A Shift in Perspective 2: Anti-racism

For me, mindfulness and all meditation practice is not primarily about calm – though it might start there – but about awareness. Some therapeutic forms of meditation may emphasise the calm for good reason but even these will move towards awareness as being the real source of healing and growth.

But this awareness is not to do with knowing more stuff – having more information – but more about an experiential shift in perspective. Last month I reflected on this theme in relation to attitudes to mental health. In this blog I want to say something about how such a shift in perspective might be key for the anti-racism work which seems to be so vital for us to engage with in these days.

But first a little reminder of what a ‘shift in perspective’ might be about from the world of neuroscience. As Lisa Feldman Barrett reminds us in her book ‘How emotions are made’ (see review in ‘Resources’), each of us has a current view of the world which is very largely already constructed within our own minds based on past experiences together with predictions based on those experiences. Although we think we see the world as an actual reality unfolding as it happens, the truth seems to be more that we see the world more or less as we expect to see it and only take in small amounts of information about what is actually happening – merely fine-tuning what we already feel we ‘know’ to be the case. As it happens this system works pretty well and uses far less energy than the alternative of seeing every situation as if it was an entirely new experience every time we open our eyes.

But the problem with this is that we tend to be extremely locked into and dependent on our existing internal preconceptions and not, on the whole, very open to new perspectives.

And the bigger problem is that we do not even see that this is the case. So we tend to be very inclined to think that our own perspective is entirely true because, well, that’s just the way I see it – and it seems fairly self-evident to me!

But what if what I am ‘seeing’ is not actually reality as it is but my own internally constructed version of reality – close enough to enable me to negotiate the world reasonably ably but, crucially, inaccurate in occasionally life-affecting ways?

Well, first, that feels quite a lot to take in and may even feel a bit spooky. But secondly, what can I do about it?

My sense is that by far the biggest step I can take is to ‘wake up’ to this simple fact as described above and recognise the truth of it. This is what all the great spiritual masters were saying to us: ‘Wake up! You are not seeing right – not seeing things as they actually are’. But now science is telling us much the same thing.


As I suggested in last month’s blog, this ‘wake up’ is desperately needed if we are to shift to a better way of engaging with mental health. But it will also be desperately needed if we are to properly engage with the work of anti-racism.

In other words we so need to approach the subject with the sort of deep humility that what I have just said will bring. I.e. even if I feel fairly ‘right-on’ with my attitude to race I need to accept that many of my attitudes may well be internally constructed and that consequently there may well need to be a number of wake up calls as I begin to engage with the heart of the matter.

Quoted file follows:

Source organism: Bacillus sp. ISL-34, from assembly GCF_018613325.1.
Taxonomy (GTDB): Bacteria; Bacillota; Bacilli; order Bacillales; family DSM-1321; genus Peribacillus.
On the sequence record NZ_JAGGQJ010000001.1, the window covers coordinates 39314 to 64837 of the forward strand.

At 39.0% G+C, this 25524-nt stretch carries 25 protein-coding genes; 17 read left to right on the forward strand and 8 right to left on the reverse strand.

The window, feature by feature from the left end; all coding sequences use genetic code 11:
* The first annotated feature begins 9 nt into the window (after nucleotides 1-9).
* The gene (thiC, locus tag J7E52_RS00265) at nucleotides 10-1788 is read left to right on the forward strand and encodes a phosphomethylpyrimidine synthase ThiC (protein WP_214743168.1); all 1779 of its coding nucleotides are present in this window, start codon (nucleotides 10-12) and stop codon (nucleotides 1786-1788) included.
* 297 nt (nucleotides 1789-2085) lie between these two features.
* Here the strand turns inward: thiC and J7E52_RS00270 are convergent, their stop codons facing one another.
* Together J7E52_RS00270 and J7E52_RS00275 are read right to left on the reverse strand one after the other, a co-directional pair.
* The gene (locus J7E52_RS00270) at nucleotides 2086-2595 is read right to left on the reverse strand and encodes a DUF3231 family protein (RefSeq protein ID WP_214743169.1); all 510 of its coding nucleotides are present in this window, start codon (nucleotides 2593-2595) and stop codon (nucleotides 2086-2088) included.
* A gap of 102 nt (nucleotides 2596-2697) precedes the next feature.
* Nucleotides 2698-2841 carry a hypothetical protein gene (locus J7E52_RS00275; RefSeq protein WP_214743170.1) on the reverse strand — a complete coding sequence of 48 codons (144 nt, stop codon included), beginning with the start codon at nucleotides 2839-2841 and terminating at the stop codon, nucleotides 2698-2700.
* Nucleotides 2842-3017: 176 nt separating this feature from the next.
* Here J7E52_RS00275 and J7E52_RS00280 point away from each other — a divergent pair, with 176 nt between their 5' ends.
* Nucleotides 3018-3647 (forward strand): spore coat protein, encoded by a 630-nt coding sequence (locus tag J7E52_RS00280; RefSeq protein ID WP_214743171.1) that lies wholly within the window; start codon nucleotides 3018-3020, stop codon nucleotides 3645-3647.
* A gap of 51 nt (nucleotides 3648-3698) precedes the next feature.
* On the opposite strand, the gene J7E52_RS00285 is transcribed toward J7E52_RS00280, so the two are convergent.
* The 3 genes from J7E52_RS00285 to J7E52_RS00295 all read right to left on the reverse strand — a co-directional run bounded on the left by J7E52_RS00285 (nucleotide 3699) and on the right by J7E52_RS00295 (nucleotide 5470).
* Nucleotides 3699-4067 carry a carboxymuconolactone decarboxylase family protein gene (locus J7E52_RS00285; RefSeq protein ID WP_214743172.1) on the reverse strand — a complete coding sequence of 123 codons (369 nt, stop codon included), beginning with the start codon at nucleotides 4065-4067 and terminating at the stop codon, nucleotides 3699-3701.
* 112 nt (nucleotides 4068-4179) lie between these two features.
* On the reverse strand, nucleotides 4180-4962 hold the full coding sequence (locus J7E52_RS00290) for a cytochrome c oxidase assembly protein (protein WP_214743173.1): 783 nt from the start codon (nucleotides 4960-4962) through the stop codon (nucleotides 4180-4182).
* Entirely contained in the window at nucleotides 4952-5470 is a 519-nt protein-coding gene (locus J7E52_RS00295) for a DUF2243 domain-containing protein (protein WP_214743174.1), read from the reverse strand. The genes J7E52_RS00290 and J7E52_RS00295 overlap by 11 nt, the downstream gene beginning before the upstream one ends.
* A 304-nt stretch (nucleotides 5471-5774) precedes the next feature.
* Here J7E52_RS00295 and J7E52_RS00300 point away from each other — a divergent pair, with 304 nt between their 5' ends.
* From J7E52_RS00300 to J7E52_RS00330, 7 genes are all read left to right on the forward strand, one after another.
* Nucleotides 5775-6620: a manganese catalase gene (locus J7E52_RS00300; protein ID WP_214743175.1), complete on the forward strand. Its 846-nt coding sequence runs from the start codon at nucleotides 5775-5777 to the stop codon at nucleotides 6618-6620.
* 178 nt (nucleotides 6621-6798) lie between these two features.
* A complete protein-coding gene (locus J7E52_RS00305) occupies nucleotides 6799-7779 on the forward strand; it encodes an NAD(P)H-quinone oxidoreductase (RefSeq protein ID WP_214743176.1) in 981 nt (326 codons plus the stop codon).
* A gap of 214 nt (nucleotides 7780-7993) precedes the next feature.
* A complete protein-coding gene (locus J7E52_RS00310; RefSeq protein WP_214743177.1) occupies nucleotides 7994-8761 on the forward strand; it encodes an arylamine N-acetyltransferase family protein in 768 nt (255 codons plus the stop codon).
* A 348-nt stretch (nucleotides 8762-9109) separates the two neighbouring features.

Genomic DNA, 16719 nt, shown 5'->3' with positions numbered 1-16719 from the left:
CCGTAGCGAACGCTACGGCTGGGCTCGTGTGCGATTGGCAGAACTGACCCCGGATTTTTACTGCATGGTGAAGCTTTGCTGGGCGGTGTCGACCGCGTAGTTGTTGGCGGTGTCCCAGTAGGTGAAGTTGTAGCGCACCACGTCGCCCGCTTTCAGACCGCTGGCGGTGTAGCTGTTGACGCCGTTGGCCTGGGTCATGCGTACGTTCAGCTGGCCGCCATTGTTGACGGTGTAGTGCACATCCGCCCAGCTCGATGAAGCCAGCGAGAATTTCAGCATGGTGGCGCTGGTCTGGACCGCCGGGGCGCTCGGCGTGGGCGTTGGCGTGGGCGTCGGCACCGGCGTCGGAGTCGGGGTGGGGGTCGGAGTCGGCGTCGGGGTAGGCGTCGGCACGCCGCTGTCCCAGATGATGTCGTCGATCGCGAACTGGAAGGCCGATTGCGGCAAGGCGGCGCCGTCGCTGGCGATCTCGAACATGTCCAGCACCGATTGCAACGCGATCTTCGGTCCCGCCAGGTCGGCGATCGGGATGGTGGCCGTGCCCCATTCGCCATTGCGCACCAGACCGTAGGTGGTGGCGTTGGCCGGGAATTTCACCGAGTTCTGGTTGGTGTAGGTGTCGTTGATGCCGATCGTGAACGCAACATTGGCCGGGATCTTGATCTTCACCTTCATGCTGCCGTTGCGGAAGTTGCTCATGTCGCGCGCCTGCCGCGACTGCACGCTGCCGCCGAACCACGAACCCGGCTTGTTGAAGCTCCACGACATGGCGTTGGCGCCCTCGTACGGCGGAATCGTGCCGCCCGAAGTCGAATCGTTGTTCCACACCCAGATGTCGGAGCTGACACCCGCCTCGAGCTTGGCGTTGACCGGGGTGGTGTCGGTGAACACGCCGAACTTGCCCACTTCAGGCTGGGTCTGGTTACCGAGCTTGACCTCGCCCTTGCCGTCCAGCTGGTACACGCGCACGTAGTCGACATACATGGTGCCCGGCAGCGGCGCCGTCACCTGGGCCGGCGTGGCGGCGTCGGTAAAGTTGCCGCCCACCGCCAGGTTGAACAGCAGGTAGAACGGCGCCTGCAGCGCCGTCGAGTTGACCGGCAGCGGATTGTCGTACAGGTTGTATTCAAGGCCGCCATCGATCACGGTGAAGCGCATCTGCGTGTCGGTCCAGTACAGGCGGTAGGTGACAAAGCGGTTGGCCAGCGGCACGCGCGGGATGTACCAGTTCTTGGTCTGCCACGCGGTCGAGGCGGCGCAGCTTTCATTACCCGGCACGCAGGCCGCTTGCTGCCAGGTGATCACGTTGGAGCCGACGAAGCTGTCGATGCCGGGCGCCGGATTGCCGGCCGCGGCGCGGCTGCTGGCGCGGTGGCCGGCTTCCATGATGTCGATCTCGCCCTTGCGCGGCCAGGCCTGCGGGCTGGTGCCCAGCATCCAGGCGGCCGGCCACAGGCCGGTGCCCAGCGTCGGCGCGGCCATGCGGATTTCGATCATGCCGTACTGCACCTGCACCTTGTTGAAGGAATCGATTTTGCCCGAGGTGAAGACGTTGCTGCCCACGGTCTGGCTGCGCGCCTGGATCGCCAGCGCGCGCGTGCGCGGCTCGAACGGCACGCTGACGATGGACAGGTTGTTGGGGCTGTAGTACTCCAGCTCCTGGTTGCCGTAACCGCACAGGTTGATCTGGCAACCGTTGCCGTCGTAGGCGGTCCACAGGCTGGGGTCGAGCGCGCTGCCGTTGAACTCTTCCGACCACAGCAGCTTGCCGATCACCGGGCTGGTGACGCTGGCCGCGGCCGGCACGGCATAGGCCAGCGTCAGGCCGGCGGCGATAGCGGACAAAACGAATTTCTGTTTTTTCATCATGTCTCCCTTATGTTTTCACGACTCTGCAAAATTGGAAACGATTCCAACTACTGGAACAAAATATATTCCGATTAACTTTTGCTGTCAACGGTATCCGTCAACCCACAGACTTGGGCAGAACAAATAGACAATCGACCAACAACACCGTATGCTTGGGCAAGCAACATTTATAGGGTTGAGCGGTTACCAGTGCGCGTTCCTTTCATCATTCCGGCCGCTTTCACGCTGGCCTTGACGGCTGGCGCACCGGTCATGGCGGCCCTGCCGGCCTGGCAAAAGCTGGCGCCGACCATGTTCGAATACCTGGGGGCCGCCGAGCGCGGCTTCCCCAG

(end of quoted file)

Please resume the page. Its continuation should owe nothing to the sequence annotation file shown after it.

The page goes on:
Having been brought up by rather blatantly racist colonialist parents, for most of my adult life I have felt fairly pleased with myself about having critiqued their views and moved to what I thought was a non-racist position. So, this became my own internally constructed view of the world and of race. I certainly didn’t feel the need to do any particular work in this area.

But lock-down has given me the chance to look at things more deeply. And alongside my meditation practice I started reading books and engaging more fully with others – on the basis that it just might be that I did not yet see what I did not yet see in this area.

And … goodness! Wow! Oh dear! And even, shit!

Yes, how smug my little world was (is?). How internally coherent and logical but how much it was misaligned with the world that people of colour were actually describing through their own experiences.

Some of my reading and talking was tough going. But in the end the new perspectives that have been emerging have felt life-enhancing and liberating. As many writers of colour will say, white people’s true liberation is entirely caught up with the liberation of people of all colours especially those whose ancestors we enslaved or colonised.


But what has this got to do with mindfulness? Well, mindfulness practice is strongly geared towards helping us to become aware of our own internal mental constructs. Every time you notice your mind wandering you will add to the picture of where your mind goes when ‘on auto’ – your default way of thinking and seeing things. And as we remind ourselves over and over that these default ways of thinking are just that, mental constructs and not necessarily precise representations of reality, we will gradually help ourselves to be more and more open to what really is true – which may sometimes be sharply different to what we had assumed. And this is what we mean by a ‘waking up’ moment.

So the more we practice mindfulness the more we will be ready to be open to new perspectives and the more our view of the world will actually accord with reality. In anti-racism work this will be vital.

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